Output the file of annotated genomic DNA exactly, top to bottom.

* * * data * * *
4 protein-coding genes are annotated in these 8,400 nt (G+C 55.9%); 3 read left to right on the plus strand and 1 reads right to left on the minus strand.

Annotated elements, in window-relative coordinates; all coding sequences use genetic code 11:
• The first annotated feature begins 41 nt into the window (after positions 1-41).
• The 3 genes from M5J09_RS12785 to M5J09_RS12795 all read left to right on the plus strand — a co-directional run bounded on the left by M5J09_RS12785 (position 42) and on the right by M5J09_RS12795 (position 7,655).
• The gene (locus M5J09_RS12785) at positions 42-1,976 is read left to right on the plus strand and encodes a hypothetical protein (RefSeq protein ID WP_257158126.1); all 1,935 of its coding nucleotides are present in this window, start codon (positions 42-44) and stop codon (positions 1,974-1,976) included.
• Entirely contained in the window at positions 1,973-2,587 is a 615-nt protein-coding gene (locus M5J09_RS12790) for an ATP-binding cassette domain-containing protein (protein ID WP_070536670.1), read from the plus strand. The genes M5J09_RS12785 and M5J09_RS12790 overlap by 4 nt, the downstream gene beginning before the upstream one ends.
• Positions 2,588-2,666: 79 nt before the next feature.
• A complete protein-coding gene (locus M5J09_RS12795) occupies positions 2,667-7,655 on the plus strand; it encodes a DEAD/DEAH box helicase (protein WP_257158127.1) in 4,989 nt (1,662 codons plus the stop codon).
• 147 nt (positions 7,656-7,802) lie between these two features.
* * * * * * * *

4 protein-coding genes are annotated in these 8,400 nt (G+C 55.9%); 3 read left to right on the plus strand and 1 reads right to left on the minus strand.

Annotated elements, in window-relative coordinates; all coding sequences use genetic code 11:
• The first annotated feature begins 41 nt into the window (after positions 1-41).
• The 3 genes from M5J09_RS12785 to M5J09_RS12795 all read left to right on the plus strand — a co-directional run bounded on the left by M5J09_RS12785 (position 42) and on the right by M5J09_RS12795 (position 7,655).
• The gene (locus M5J09_RS12785) at positions 42-1,976 is read left to right on the plus strand and encodes a hypothetical protein (RefSeq protein ID WP_257158126.1); all 1,935 of its coding nucleotides are present in this window, start codon (positions 42-44) and stop codon (positions 1,974-1,976) included.
• Entirely contained in the window at positions 1,973-2,587 is a 615-nt protein-coding gene (locus M5J09_RS12790) for an ATP-binding cassette domain-containing protein (protein ID WP_070536670.1), read from the plus strand. The genes M5J09_RS12785 and M5J09_RS12790 overlap by 4 nt, the downstream gene beginning before the upstream one ends.
• Positions 2,588-2,666: 79 nt before the next feature.
• A complete protein-coding gene (locus M5J09_RS12795) occupies positions 2,667-7,655 on the plus strand; it encodes a DEAD/DEAH box helicase (protein WP_257158127.1) in 4,989 nt (1,662 codons plus the stop codon).
• 147 nt (positions 7,656-7,802) lie between these two features.